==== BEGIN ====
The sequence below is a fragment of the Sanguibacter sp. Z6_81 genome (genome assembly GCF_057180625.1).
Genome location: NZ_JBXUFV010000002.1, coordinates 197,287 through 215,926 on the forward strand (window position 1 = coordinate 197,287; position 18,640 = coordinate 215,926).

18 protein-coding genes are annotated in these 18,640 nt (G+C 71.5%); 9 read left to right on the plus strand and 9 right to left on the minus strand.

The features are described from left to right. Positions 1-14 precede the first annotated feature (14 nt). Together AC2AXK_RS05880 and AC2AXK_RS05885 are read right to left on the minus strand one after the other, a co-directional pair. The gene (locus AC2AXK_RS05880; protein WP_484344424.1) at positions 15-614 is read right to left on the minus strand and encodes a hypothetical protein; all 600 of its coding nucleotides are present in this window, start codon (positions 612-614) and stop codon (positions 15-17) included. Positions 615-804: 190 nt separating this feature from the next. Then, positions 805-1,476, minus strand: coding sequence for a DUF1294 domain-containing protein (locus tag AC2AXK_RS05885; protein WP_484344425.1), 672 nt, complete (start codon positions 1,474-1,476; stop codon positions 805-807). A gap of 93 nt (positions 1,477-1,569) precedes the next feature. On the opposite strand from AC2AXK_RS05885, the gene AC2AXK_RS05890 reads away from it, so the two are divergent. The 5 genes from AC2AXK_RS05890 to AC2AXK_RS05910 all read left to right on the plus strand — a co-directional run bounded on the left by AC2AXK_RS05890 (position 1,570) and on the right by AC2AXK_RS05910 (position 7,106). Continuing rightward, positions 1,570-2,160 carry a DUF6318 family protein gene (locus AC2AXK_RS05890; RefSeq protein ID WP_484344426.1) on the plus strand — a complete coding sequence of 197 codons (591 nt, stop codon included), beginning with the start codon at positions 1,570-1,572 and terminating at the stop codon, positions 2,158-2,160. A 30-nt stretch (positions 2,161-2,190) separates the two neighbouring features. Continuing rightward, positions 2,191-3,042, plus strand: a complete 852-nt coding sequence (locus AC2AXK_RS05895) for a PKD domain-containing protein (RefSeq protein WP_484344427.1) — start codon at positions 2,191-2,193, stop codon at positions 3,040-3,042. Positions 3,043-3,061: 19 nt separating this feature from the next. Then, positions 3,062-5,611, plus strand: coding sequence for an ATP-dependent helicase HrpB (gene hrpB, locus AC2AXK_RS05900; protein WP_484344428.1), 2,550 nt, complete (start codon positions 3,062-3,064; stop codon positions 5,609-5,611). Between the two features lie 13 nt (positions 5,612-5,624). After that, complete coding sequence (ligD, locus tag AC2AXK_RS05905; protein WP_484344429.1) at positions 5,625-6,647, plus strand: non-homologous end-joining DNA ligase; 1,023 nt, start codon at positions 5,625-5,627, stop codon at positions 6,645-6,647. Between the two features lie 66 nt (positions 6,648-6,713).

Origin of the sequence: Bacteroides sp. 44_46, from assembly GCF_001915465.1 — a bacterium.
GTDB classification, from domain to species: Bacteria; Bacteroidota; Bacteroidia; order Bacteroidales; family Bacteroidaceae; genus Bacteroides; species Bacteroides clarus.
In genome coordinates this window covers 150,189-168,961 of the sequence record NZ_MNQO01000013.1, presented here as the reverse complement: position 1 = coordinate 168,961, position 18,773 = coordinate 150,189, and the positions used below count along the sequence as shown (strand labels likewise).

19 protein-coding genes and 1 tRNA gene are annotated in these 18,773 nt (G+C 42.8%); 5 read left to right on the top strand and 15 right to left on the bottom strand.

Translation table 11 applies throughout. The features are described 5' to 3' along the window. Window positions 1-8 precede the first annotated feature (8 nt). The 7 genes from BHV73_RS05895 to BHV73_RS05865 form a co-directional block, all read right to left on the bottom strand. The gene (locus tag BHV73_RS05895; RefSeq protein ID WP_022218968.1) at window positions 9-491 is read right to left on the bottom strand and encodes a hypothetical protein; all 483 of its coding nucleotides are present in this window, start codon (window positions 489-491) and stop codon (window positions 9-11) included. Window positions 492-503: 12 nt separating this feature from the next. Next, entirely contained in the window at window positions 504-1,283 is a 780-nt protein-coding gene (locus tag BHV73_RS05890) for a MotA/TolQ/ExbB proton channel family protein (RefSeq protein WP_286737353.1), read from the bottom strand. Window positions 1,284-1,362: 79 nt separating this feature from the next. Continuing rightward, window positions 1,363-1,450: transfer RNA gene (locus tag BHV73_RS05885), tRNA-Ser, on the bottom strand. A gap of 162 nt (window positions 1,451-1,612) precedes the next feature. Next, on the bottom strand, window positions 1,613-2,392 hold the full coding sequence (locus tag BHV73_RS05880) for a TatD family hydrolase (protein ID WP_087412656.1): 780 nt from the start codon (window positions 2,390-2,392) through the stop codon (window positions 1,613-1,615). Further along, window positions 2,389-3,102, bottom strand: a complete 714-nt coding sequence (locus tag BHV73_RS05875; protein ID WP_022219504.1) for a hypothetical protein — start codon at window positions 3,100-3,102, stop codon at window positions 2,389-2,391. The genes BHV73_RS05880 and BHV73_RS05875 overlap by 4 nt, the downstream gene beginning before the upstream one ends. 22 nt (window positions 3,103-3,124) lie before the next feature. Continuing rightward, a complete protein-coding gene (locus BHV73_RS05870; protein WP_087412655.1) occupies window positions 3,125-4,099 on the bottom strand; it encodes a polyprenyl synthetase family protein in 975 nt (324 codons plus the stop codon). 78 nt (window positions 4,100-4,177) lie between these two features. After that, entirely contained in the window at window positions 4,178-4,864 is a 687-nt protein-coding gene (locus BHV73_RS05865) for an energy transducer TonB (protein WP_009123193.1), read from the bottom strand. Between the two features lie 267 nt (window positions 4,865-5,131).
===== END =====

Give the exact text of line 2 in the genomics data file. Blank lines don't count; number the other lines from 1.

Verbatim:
Genome location: NZ_JBXUFV010000002.1, coordinates 197,287 through 215,926 on the forward strand (window position 1 = coordinate 197,287; position 18,640 = coordinate 215,926).